3. Take the time to ACTUALLY study what it is you are trying to capture.

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As wise men/women have so often said, observe your surroundings thoroughly! This could range from observing the way animals congregate, eat, and rest. Watch how the wind blows in the trees direction and take note of that direction. Watch the sunlight hit that lake and notice the color it creates in doing so. Take time to know and understand your surroundings. Schulz suggests taking days or even weeks to do this, if you have the time.

4. Think about the story connecting with the image you wish to capture.

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There is a reason why images like the “Afghan Girl” from National Geographic Magazine stays etched in the minds of those that come across that photograph. There is a story behind those big green eyes and it is THAT very gaze captured by Steve McCurry, that describes the essence of this tip. Investing time to produce an image that tells a story is what ultimately resonates with people. So next time you take a photograph, ask yourself why you are taking a particular photograph and what you are trying to convey through your image.

To understand in fuller detail each of these points covered, click here to check out Marc Silber’s interview of Florian Schulz. Also check out Florian’s books with more of his outstanding photography.

 

 

Should Your Guests Take Pictures at Your Wedding Ceremony?

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The topic of wedding guests taking photos at the ceremony, has started to gain more and more interest in the last couple of years.  I was just getting started in the industry and was second shooting for another photographer  the first time I saw a wedding where the guests were NOT allowed to take photos at the ceremony. The minister announced that the bride requested that all cell phones and cameras be turned off. In this particular case, I was a bit turned off myself by the idea. I thought maybe because the delivery was a bit harsh and abrupt. I was thinking about how if I was at the wedding, I would want to be taking photos on my phone or with my camera.

As I shot more and more weddings I started to see the benefit of this, but for a little different reason than some photographers. Many photographers protest the idea of guests taking photos because they get in their way. This certainly can be quite challenging to say the least. As photographers, it is our responsibility to get the shot either way and I tend to chalk this sort of thing up as normal wedding craziness. Although, it hit me at one wedding as I was standing back watching things from the side. I was sitting there watching one guest frantically start playing with the settings on her camera while off in the distance was Grandpa trying to get his iPhone to focus.  It hit me just how much of the special moment they were missing. They were not there in the moment. They were stuck in camera settings, trying to get the shot!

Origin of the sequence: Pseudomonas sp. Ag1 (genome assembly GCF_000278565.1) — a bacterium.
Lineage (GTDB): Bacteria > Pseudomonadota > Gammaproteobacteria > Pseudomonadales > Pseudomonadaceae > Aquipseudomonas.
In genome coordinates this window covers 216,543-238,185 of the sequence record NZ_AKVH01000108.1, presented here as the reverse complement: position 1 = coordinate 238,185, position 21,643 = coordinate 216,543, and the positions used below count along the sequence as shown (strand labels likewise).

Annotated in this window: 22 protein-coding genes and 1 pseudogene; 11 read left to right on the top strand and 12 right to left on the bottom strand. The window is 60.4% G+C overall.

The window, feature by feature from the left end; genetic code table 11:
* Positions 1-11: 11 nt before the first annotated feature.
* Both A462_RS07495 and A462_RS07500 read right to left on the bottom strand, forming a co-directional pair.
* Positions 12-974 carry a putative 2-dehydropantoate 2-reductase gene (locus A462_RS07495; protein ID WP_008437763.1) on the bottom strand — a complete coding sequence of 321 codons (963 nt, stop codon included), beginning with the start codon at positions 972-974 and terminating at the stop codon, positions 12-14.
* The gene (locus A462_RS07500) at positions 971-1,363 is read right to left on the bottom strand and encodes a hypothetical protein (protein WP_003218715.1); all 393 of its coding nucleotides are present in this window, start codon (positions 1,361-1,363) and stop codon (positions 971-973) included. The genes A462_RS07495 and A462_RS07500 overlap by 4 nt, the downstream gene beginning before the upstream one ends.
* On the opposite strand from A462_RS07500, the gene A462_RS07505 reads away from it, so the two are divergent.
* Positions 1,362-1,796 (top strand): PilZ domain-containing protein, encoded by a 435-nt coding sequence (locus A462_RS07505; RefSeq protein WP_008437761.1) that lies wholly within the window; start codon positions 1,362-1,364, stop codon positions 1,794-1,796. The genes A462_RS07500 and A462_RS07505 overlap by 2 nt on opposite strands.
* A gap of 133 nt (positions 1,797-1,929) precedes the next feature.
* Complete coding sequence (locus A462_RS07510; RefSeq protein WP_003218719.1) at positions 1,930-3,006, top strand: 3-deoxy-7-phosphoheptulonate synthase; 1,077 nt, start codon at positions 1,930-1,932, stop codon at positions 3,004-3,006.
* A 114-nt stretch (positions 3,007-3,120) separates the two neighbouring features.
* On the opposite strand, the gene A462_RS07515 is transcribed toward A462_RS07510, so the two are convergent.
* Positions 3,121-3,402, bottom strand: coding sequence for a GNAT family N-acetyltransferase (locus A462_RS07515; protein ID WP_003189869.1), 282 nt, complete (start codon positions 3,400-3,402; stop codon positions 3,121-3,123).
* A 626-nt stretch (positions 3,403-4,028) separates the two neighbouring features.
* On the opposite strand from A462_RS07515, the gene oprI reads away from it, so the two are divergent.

Now, THAT is the problem I see with guests taking photos during a ceremony. The bride and groom have hired a pro to worry about all of the camera business while you sit and enjoy the moment with the couple. I think there is a way that you can communicate that to your guests so they understand that viewpoint a bit better and won’t be put off by it. I myself, have been working on some creative ideas to better inform guests of how to get copies of the wedding photos so they know they won’t miss any moments. I’m sure as time goes on we will see more and more crafty and fun ideas on this all over the web.

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In this technology age, it is easy to get lost in our cell phones. We are always, texting, tweeting, checking email, networking etc. So just realize that for some people it is a little startling to issue a “cell phone shutdown” during a big event. But, with some gentle reminding of the true reason they are all there, you can have a beautiful ceremony with the true presence of ALL of your guests.

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Photos courtesy of lookweddingphotography.com